The obvious argument for those calling not just for a pause but for more or less immediate rate cuts in the Eurozone can quite easily be seen in the year-on-year change in, for example, The Netherlands HICP price index.
Figure 10: Netherland HICP YoY%. Jan 1997 – Oct 2023
The HICP index had a YoY% change of -1.0% in October. Deflation! Cut rates!
But, as we like to do, showing the compounded version of the index itself shows a somewhat different view. Looking at it this way, one is probably less likely to scream about the terrifying deflation over the last year.
Figure 11: Netherland HICP Index Jan 1997 – Oct 2023
Taking the January 2023 low point of the index, we can see that since then the index has risen 4.3% from then through October 2023, rising at an annualized rate of circa 5.8%, so not exactly ‘deflation’. For further perspective, in the year from January 2021 to January 2022 the index rose 8.4% and from January 2020 to January 2021 it rose 7.6%. En passant, from January 2016 through October 2023 the index rose a cumulative 32.17%, or at an annualized rate of 3.66%.
Figure 12: Netherland HICP Index Jan 1997 – Oct 2023
Source: Bloomberg, Convex Strategies
Even the naked eye can see that from November onwards, particularly from January, the index is higher than its year before realizations. We have plotted out below what subsequent YoY% reports might look like, come January 2024, if there is 0% additional inflation over the next three months (yellow line) or if we continue at the current January 2023 to October 2023 annualized run rate of circa 5.8% (red line). We will see how long the cries of deflation persist.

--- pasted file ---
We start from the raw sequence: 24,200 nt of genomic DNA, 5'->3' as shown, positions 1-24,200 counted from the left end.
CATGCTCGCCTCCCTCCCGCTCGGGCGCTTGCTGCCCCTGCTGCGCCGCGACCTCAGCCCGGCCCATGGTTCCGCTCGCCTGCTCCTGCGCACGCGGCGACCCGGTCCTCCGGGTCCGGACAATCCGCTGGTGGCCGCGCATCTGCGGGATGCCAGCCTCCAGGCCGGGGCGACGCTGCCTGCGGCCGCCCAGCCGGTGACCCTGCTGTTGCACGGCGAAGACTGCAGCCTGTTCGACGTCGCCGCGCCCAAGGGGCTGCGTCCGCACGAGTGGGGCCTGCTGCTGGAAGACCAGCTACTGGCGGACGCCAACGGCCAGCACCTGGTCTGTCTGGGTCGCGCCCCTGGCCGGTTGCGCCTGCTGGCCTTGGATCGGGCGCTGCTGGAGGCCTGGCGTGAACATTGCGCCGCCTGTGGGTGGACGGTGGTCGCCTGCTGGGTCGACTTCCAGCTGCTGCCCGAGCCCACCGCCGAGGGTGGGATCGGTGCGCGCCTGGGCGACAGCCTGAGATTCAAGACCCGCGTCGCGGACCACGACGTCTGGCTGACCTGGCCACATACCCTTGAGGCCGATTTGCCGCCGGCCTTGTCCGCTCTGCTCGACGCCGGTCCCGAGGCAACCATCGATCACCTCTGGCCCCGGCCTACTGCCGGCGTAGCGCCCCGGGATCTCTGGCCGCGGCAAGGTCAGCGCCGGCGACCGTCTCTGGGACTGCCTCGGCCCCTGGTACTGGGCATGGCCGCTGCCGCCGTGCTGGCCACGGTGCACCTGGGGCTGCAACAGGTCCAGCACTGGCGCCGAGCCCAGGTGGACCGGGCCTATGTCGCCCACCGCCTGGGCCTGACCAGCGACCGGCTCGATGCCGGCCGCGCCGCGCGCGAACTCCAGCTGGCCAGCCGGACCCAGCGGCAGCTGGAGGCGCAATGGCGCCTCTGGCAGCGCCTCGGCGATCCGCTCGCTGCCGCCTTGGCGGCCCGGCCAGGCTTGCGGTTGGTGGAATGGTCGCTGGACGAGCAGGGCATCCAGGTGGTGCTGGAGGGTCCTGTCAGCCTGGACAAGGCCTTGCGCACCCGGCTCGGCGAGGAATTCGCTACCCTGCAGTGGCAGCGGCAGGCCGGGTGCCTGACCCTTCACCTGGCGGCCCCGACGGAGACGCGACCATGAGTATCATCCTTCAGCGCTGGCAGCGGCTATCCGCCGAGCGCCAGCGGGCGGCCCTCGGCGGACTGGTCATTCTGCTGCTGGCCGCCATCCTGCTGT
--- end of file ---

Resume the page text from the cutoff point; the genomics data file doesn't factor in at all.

Figure 13: Netherland HICP YoY%. Jan 2017 – Oct 2023 (white). Projections for Nov’23-Jan’24 at 0% (yellow) and 5.80% per annum (red)
Source: Bloomberg, Convex Strategies
There has no doubt been plenty of enthusiasm across markets as we crossed over from October to November and the narrative around the pending recessions gathered momentum. One of the things that we can’t help but wonder is, if the ‘good outcome’ can come about in an ‘anticipated recession’ scenario where market participants buy all asset classes in anticipation of relaxed monetary tightening by central banks, will that be enough, in the longer run, to really get folks to willingly buy their bonds? Will the Utopian ‘Soft Landing’ be enough? Or will equity markets also need to be sacrificed like any other tribute in the Games?
Of course, critical to this whole evolving sandpile are the last major providers of liquidity into the Hunger Games battle pit, the Bank of Japan. As has been obvious since their last quarterly projections, they came through with a significant revision higher for their FY’23 CPI ex-Fresh Food and Energy forecast, raising the forecast from the previous July projections of 3.2% to a revised 3.8% as of the October meeting.
Figure 14: History of BOJ Quarterly Forecasts for CPI ex-Fresh Food and Energy
Source: Bank of Japan, Convex Strategies
The realized YoY% readings since the start of the fiscal year, in April, are putting more and more pressure on them to revise up the FY’23 projections. As you can see from figure 14, it is having no impact on their FY’24 and FY’25 projections. Still, with only 5 months remaining in their averaged series, they are not exactly brimming with confidence as to the efficacy of their accommodative policy stance.
Figure 15: Japan CPI ex-Fresh Food and Energy YoY% (white) and Estimated Future Path to Achieve BOJ Oct 2023 FY’23 Forecast (multi-coloured)
Source: Bloomberg, Convex Strategies
For some perspective, this is how it looked after their July projections.